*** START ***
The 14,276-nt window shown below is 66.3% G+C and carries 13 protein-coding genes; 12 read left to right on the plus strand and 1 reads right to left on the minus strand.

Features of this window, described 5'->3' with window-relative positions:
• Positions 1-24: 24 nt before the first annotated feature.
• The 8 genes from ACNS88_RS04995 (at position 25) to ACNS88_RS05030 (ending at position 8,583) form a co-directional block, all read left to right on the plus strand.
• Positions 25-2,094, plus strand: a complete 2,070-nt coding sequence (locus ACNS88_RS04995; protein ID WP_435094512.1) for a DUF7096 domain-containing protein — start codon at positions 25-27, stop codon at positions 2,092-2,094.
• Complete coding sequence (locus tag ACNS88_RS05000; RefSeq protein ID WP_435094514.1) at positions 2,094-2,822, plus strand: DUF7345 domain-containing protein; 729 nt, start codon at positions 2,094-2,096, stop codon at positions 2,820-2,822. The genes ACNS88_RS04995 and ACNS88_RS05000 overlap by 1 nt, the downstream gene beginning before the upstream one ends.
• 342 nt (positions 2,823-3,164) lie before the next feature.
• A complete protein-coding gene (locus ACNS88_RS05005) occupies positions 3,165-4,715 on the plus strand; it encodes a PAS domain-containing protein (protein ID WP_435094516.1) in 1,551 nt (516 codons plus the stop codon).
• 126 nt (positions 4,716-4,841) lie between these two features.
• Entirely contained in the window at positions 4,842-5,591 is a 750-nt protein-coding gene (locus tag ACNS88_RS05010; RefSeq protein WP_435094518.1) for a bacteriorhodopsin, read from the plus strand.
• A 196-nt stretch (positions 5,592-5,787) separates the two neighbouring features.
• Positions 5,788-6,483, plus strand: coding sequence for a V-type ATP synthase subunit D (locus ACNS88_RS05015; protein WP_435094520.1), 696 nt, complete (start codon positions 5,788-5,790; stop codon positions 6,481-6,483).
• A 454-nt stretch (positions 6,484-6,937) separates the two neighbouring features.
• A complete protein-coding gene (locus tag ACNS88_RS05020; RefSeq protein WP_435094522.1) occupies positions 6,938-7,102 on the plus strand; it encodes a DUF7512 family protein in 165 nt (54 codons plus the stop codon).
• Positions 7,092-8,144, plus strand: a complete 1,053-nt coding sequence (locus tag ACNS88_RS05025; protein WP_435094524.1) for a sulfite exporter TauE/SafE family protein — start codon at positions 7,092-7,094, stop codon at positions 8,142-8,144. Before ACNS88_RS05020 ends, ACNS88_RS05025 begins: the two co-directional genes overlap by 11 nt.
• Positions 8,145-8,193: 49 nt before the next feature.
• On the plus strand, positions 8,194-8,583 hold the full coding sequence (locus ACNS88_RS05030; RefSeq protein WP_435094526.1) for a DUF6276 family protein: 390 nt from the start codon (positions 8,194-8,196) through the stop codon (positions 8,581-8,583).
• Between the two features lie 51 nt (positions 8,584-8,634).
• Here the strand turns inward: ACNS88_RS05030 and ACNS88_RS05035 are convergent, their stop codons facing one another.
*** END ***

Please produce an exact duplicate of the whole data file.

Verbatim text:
The 14,276-nt window shown below is 66.3% G+C and carries 13 protein-coding genes; 12 read left to right on the plus strand and 1 reads right to left on the minus strand.

Features of this window, described 5'->3' with window-relative positions:
• Positions 1-24: 24 nt before the first annotated feature.
• The 8 genes from ACNS88_RS04995 (at position 25) to ACNS88_RS05030 (ending at position 8,583) form a co-directional block, all read left to right on the plus strand.
• Positions 25-2,094, plus strand: a complete 2,070-nt coding sequence (locus ACNS88_RS04995; protein ID WP_435094512.1) for a DUF7096 domain-containing protein — start codon at positions 25-27, stop codon at positions 2,092-2,094.
• Complete coding sequence (locus tag ACNS88_RS05000; RefSeq protein ID WP_435094514.1) at positions 2,094-2,822, plus strand: DUF7345 domain-containing protein; 729 nt, start codon at positions 2,094-2,096, stop codon at positions 2,820-2,822. The genes ACNS88_RS04995 and ACNS88_RS05000 overlap by 1 nt, the downstream gene beginning before the upstream one ends.
• 342 nt (positions 2,823-3,164) lie before the next feature.
• A complete protein-coding gene (locus ACNS88_RS05005) occupies positions 3,165-4,715 on the plus strand; it encodes a PAS domain-containing protein (protein ID WP_435094516.1) in 1,551 nt (516 codons plus the stop codon).
• 126 nt (positions 4,716-4,841) lie between these two features.
• Entirely contained in the window at positions 4,842-5,591 is a 750-nt protein-coding gene (locus tag ACNS88_RS05010; RefSeq protein WP_435094518.1) for a bacteriorhodopsin, read from the plus strand.
• A 196-nt stretch (positions 5,592-5,787) separates the two neighbouring features.
• Positions 5,788-6,483, plus strand: coding sequence for a V-type ATP synthase subunit D (locus ACNS88_RS05015; protein WP_435094520.1), 696 nt, complete (start codon positions 5,788-5,790; stop codon positions 6,481-6,483).
• A 454-nt stretch (positions 6,484-6,937) separates the two neighbouring features.
• A complete protein-coding gene (locus tag ACNS88_RS05020; RefSeq protein WP_435094522.1) occupies positions 6,938-7,102 on the plus strand; it encodes a DUF7512 family protein in 165 nt (54 codons plus the stop codon).
• Positions 7,092-8,144, plus strand: a complete 1,053-nt coding sequence (locus tag ACNS88_RS05025; protein WP_435094524.1) for a sulfite exporter TauE/SafE family protein — start codon at positions 7,092-7,094, stop codon at positions 8,142-8,144. Before ACNS88_RS05020 ends, ACNS88_RS05025 begins: the two co-directional genes overlap by 11 nt.
• Positions 8,145-8,193: 49 nt before the next feature.
• On the plus strand, positions 8,194-8,583 hold the full coding sequence (locus ACNS88_RS05030; RefSeq protein WP_435094526.1) for a DUF6276 family protein: 390 nt from the start codon (positions 8,194-8,196) through the stop codon (positions 8,581-8,583).
• Between the two features lie 51 nt (positions 8,584-8,634).
• Here the strand turns inward: ACNS88_RS05030 and ACNS88_RS05035 are convergent, their stop codons facing one another.